The Pulitzer Prize winning "Arrowsmith" (an award Lewis refused to accept) recounts the story of a doctor who is forced to give up his trade for reasons ranging from public ignorance to the publicity-mindedness of a great foundation, and becomes an isolated seeker of scientific truth. Introduction by E.L.
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As the son and grandson of physicians, Sinclair Lewis had a store of experiences and imparted knowledge to draw upon for Arrowsmith.Published in 1925, after three years of anticipation, the book follows the life of Martin Arrowsmith, a rather ordinary fellow who gets his first taste of medicine at 14 as an assistant to the drunken physician in his home town. It is Leora Tozer who makes Martin's life extraordinary. With vitality and love, she urges him beyond the confines of the mundane to risk answering his true calling as a scientist and researcher. Not even her tragic death can extinguish her spirit or her impact on Martin's life.About the Author:
Sinclair Lewis was born in 1885 in Sauk Centre, Minnesota, and graduated from Yale University in 1908. His college career was interrupted by various part-time occupations, including a period working at the Helicon Home Colony, Upton Sinclair’s socialist experiment in New Jersey. He worked for some years as a free lance editor and journalist, during which time he published several minor novels. But with the publication of Main Street (1920), which sold half a million copies, he achieved wide recognition. This was followed by the two novels considered by many to be his finest, Babbitt (1922) and Arrowsmith (1925), which was awarded the Pulitzer Prize in 1926, but declined by Lewis. In 1930, following Elmer Gantry (1927) and Dodsworth (1929), Sinclair Lewis became the first American author to be awarded the Nobel Prize for distinction in world literature. This was the apogee of his literary career, and in the period from Ann Vickers (1933) to the posthumously published World So Wide (1951) Lewis wrote ten novels that reveal the progressive decline of his creative powers. From Main Street to Stockholm, a collection of his letters, was published in 1952, and The Man from Main Street, a collection of essays, in 1953. During his last years Sinclair Lewis wandered extensively in Europe, and after his death in Rome in 1951 his ashes were returned to his birthplace.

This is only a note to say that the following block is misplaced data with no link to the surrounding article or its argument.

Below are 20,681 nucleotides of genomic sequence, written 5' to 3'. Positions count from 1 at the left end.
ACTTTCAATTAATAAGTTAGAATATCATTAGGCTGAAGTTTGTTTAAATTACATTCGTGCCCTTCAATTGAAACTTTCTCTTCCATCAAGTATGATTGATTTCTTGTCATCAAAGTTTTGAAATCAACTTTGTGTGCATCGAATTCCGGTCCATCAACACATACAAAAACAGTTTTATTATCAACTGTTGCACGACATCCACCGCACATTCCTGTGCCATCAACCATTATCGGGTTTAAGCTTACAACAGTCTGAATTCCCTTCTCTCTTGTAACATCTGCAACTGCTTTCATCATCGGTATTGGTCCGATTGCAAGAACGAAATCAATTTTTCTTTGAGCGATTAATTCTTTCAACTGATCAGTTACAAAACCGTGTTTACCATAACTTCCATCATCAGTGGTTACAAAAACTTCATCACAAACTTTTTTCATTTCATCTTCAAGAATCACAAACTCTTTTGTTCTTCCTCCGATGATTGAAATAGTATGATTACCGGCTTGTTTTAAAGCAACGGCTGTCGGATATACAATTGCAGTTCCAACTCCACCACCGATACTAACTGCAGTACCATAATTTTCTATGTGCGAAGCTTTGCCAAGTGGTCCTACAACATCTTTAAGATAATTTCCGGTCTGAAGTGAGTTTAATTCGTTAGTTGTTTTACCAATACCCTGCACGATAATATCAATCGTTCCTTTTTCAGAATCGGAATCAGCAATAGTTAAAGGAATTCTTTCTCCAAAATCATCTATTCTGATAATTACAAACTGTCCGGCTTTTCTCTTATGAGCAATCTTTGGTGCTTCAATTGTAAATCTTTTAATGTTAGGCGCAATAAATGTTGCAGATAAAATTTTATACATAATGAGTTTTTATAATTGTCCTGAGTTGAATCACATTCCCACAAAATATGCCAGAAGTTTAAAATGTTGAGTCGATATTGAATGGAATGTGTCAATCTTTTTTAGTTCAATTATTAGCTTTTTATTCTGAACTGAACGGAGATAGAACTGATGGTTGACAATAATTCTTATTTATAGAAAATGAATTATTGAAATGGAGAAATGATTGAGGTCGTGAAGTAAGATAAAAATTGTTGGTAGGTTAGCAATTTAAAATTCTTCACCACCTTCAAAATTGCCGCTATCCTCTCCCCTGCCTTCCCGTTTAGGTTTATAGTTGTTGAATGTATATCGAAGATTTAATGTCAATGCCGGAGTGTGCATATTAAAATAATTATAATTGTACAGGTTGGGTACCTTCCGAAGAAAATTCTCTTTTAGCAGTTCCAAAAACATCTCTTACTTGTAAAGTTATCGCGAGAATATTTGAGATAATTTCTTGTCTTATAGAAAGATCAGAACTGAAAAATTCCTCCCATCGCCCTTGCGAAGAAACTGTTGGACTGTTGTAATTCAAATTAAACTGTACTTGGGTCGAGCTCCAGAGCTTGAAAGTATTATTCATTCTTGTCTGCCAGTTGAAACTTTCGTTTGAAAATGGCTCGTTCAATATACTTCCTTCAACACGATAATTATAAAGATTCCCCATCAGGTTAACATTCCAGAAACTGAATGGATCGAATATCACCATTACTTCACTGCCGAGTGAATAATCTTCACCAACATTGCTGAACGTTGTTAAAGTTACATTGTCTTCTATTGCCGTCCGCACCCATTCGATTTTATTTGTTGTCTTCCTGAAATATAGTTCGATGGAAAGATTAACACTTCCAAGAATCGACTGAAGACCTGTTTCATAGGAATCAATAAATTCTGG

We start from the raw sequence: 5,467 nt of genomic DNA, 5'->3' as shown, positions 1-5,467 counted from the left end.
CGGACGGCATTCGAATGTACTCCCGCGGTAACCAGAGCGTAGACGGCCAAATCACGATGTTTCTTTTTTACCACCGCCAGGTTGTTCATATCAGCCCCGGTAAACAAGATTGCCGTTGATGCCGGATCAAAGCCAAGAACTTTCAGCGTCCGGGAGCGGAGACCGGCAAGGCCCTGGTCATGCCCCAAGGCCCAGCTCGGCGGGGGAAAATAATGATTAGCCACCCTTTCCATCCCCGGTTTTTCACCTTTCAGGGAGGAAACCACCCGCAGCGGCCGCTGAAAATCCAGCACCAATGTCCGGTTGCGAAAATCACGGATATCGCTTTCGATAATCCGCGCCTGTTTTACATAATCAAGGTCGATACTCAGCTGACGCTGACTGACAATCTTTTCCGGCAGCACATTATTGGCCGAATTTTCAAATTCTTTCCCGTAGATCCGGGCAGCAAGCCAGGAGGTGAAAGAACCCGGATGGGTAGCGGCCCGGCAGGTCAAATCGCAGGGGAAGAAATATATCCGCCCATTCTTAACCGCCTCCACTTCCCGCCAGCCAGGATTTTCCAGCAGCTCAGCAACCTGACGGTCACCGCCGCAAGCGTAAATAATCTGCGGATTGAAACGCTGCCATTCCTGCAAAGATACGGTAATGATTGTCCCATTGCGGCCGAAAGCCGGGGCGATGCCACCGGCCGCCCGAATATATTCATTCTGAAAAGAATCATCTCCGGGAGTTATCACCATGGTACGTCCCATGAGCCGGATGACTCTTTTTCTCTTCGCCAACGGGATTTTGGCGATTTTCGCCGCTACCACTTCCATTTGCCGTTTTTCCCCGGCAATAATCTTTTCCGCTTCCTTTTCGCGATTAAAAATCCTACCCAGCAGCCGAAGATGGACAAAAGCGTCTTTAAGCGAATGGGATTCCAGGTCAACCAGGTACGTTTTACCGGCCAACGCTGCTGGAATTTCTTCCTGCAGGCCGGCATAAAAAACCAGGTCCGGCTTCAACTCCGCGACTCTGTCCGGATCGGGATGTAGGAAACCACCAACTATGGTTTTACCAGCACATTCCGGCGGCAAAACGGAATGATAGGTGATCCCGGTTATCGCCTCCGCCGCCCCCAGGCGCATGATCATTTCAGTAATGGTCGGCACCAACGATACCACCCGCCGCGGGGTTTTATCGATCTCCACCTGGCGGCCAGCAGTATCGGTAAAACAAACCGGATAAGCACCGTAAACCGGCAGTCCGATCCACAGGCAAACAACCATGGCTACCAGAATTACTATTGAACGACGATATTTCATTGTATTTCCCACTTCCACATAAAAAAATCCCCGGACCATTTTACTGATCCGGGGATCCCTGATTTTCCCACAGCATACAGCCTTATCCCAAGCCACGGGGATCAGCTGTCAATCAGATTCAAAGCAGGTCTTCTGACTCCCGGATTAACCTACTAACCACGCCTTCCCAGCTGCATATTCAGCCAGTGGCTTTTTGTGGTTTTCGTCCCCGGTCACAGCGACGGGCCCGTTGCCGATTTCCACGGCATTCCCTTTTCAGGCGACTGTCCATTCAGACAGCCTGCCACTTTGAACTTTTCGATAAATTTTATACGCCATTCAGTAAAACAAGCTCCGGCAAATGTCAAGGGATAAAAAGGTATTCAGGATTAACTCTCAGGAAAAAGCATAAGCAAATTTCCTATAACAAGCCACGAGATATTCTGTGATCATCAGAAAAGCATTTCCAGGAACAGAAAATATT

E.L. Doctorow, one of America's preeminent authors, has received the National Book Critics Circle Award (twice), the National Book Award, the Pen/Faulkner Award, the Edith Wharton Citation For Fiction, and the William Dean Howells medal of the American Academy of Arts and Letters. He has also published a volume of selected essays Jack London, Hemingway, and the Constitution, and a play, Drinks Before Dinner, which was produced by the New York Shakespeare Festival. He resides in New Rochelle, New York.
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